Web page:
Benguet’s salad veggies, flowers and more now grown in Pangasinan town
TAYUG, Pangasinan—Who says broccoli, cabbages and cauliflowers can only grow in areas with a cool climate, such as Benguet province?
Researchers of a seed production company in this eastern Pangasinan town have shattered the myth after developing varieties of upland vegetables that grow in the warm lowlands.
“There’s now a technology… for (growing Benguet) vegetables even in hot areas,” said Herlo Atole, farm manager of Allied Agro Tech Inc. (AATI) here.
AATI is the research and development arm of Allied Botanicals Corp.(ABC) which, according to its website, is the country’s only 100 percent Filipino-owned seed production company.
“We have been promoting these vegetable varieties because not many of our farmers know about them,” Atole said.
But there are much more than highland vegetables in AATI’s 23-hectare farm in Barangay C. Lichauco, a farming village nine kilometers from this town’s poblacion.
The company also grows the main ingredients of the iconic Ilocano dish pinakbet consisting of different varieties of eggplants, okra, ampalaya, tomatoes, onions and squash.
It also has upo, patola, radish, mustard, cucumber, celery, sweet corn, melons and watermelons.
AATI grows herbs such as parsley, sage, rosemary and thyme, sprouts, greenhouse varieties of pepper, lettuce, tomato and cucumber, potato and sorghum.
The company also takes pride in its flower offerings—about 18 kinds of flowering plants ranging from antirrhinum ( a genus of plants also known as dragon flowers or snapdragons) to zinnia. These plants will all be shown during the AATI’s annual open house on Feb. 5 to 7.
“The open house is our way of showing to our farmers that ‘Hey, we have developed new varieties. Come and take a look.’ We will also conduct free lectures to update farmers,” Atole said.
Urban, edible landscape
Lectures on seed handling, urban and edible landscape, flower production and vertical gardening, and hydroponics, drip irrigation, greenhouse production and grafting have been scheduled on Feb. 3 and 4.
ABC was founded in 1984 by its late president and chief executive officer, Willy Co, to breed hybrid sorghum seeds for the Philippine market. It then set up its first hybrid sorghum breeding and seed production farm in Barangay Anolid in Alcala town, where it produced its first commercial hybrid sorghum variety.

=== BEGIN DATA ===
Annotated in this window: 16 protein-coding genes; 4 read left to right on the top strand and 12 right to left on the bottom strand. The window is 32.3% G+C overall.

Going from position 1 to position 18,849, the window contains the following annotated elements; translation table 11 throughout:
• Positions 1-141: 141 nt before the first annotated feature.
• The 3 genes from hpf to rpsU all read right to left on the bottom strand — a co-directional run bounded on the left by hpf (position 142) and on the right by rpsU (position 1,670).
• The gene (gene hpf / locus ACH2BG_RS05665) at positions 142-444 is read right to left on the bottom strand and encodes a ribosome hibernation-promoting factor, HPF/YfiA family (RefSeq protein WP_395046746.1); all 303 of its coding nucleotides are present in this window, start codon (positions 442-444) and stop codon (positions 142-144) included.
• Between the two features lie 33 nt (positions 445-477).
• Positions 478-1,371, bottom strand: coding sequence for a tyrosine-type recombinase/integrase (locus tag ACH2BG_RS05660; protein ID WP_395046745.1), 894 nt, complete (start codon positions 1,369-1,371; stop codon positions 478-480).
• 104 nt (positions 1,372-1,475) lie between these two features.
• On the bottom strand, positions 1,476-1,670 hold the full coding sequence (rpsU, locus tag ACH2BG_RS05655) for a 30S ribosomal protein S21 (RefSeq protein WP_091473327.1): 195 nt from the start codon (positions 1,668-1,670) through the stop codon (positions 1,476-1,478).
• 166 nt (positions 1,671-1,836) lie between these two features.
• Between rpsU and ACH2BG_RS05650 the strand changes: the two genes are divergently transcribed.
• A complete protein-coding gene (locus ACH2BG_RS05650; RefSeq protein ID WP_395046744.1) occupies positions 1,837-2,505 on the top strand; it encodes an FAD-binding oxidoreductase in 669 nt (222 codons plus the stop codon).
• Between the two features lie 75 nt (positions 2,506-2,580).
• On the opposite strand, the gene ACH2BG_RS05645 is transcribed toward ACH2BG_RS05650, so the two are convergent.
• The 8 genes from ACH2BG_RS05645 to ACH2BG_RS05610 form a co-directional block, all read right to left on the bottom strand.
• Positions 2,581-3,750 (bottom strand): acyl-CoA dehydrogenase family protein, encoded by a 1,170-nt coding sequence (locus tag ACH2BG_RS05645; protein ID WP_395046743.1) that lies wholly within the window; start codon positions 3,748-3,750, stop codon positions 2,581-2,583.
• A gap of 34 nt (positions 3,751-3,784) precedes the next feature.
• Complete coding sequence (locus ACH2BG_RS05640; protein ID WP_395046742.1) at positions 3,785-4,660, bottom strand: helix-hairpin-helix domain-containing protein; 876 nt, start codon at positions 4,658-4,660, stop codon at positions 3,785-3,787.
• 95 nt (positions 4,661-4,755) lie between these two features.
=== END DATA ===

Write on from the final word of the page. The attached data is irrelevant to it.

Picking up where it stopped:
In 1996, AATI was established primarily to breed and produce seeds for pinakbet and other lowland vegetable varieties.
“Our aim is to produce seeds that are pest resistant and have high yield,” said Atole.
New varieties, which were either developed here or abroad, have to undergo trials by planting them in the 23-hectare farm so their performance and adaptability in a tropical setting could be observed, he said.
Seeds of the successfully tested varieties were produced on a commercial scale after receiving good responses from farmers.
Atole said every time his company developed a new seed variety, it included an accompanying package of technology.
“For instance, a newly developed eggplant variety follows a unique cultural management program when planted. It requires less fertilizer. We advise farmers about the management [system] that they should follow for the variety to perform well,” he said.
“We don’t carry chemicals because we want environment-friendly products. We are not 100 percent organic, but we use organic inputs,” he said.
Not many farmers and residents here are aware of the company and what it could do.
Mayor Tyrone Agabas said he had learned about AATI’s capability only when he was elected in 2013. That would be a good reason for the town to promote AATI as an agri-tourism destination, said Agabas, whose wife Marlyn is a Pangasinan representative to Congress.
Visitors are given guided tours of the experimental farm across the road fronting the AATI main building. From the Carmen exit of the Tarlac-Pangasinan-La Union Expressway (TPLEx), motorists can locate the AATI farm via a 35-minute drive along the national road traversing the Pangasinan towns of Rosales and Sta. Maria.